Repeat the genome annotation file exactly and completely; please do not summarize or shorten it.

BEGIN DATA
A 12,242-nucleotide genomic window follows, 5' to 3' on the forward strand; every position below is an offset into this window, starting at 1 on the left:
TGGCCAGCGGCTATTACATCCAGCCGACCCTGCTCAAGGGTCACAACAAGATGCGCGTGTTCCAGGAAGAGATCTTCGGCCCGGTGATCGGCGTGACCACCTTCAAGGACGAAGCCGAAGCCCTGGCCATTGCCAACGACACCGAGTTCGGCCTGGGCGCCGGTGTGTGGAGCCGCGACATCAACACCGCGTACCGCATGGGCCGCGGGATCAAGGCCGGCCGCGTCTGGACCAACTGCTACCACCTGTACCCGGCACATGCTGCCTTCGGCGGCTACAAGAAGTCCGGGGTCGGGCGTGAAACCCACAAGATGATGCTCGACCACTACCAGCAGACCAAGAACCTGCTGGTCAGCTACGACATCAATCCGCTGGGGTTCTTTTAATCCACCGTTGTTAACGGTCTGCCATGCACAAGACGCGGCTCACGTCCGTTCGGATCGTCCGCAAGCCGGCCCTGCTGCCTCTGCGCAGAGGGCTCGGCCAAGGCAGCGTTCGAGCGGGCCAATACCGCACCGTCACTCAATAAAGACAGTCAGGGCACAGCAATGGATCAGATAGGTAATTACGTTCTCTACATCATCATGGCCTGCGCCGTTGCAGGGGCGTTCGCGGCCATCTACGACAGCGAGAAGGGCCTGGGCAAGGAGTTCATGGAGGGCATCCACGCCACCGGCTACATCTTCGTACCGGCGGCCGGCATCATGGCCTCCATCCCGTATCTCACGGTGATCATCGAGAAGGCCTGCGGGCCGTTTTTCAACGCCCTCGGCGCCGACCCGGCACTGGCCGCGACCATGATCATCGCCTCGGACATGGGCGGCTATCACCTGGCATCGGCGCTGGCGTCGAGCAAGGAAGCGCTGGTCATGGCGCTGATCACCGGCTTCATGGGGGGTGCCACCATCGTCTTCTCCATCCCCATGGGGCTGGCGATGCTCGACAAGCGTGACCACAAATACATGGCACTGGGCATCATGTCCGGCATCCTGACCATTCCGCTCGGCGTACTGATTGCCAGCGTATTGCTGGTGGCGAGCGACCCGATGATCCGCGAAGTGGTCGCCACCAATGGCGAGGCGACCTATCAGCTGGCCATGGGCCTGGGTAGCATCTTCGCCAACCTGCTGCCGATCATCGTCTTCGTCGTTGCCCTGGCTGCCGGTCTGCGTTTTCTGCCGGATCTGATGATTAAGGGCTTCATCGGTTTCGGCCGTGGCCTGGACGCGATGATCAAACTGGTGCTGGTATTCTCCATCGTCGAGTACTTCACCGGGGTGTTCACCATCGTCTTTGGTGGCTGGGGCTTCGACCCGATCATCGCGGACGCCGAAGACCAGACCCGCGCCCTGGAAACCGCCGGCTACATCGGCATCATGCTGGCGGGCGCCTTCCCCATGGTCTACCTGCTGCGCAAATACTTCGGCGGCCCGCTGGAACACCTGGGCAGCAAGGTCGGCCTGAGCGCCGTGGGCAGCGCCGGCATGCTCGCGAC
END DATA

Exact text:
A 12,242-nucleotide genomic window follows, 5' to 3' on the forward strand; every position below is an offset into this window, starting at 1 on the left:
TGGCCAGCGGCTATTACATCCAGCCGACCCTGCTCAAGGGTCACAACAAGATGCGCGTGTTCCAGGAAGAGATCTTCGGCCCGGTGATCGGCGTGACCACCTTCAAGGACGAAGCCGAAGCCCTGGCCATTGCCAACGACACCGAGTTCGGCCTGGGCGCCGGTGTGTGGAGCCGCGACATCAACACCGCGTACCGCATGGGCCGCGGGATCAAGGCCGGCCGCGTCTGGACCAACTGCTACCACCTGTACCCGGCACATGCTGCCTTCGGCGGCTACAAGAAGTCCGGGGTCGGGCGTGAAACCCACAAGATGATGCTCGACCACTACCAGCAGACCAAGAACCTGCTGGTCAGCTACGACATCAATCCGCTGGGGTTCTTTTAATCCACCGTTGTTAACGGTCTGCCATGCACAAGACGCGGCTCACGTCCGTTCGGATCGTCCGCAAGCCGGCCCTGCTGCCTCTGCGCAGAGGGCTCGGCCAAGGCAGCGTTCGAGCGGGCCAATACCGCACCGTCACTCAATAAAGACAGTCAGGGCACAGCAATGGATCAGATAGGTAATTACGTTCTCTACATCATCATGGCCTGCGCCGTTGCAGGGGCGTTCGCGGCCATCTACGACAGCGAGAAGGGCCTGGGCAAGGAGTTCATGGAGGGCATCCACGCCACCGGCTACATCTTCGTACCGGCGGCCGGCATCATGGCCTCCATCCCGTATCTCACGGTGATCATCGAGAAGGCCTGCGGGCCGTTTTTCAACGCCCTCGGCGCCGACCCGGCACTGGCCGCGACCATGATCATCGCCTCGGACATGGGCGGCTATCACCTGGCATCGGCGCTGGCGTCGAGCAAGGAAGCGCTGGTCATGGCGCTGATCACCGGCTTCATGGGGGGTGCCACCATCGTCTTCTCCATCCCCATGGGGCTGGCGATGCTCGACAAGCGTGACCACAAATACATGGCACTGGGCATCATGTCCGGCATCCTGACCATTCCGCTCGGCGTACTGATTGCCAGCGTATTGCTGGTGGCGAGCGACCCGATGATCCGCGAAGTGGTCGCCACCAATGGCGAGGCGACCTATCAGCTGGCCATGGGCCTGGGTAGCATCTTCGCCAACCTGCTGCCGATCATCGTCTTCGTCGTTGCCCTGGCTGCCGGTCTGCGTTTTCTGCCGGATCTGATGATTAAGGGCTTCATCGGTTTCGGCCGTGGCCTGGACGCGATGATCAAACTGGTGCTGGTATTCTCCATCGTCGAGTACTTCACCGGGGTGTTCACCATCGTCTTTGGTGGCTGGGGCTTCGACCCGATCATCGCGGACGCCGAAGACCAGACCCGCGCCCTGGAAACCGCCGGCTACATCGGCATCATGCTGGCGGGCGCCTTCCCCATGGTCTACCTGCTGCGCAAATACTTCGGCGGCCCGCTGGAACACCTGGGCAGCAAGGTCGGCCTGAGCGCCGTGGGCAGCGCCGGCATGCTCGCGAC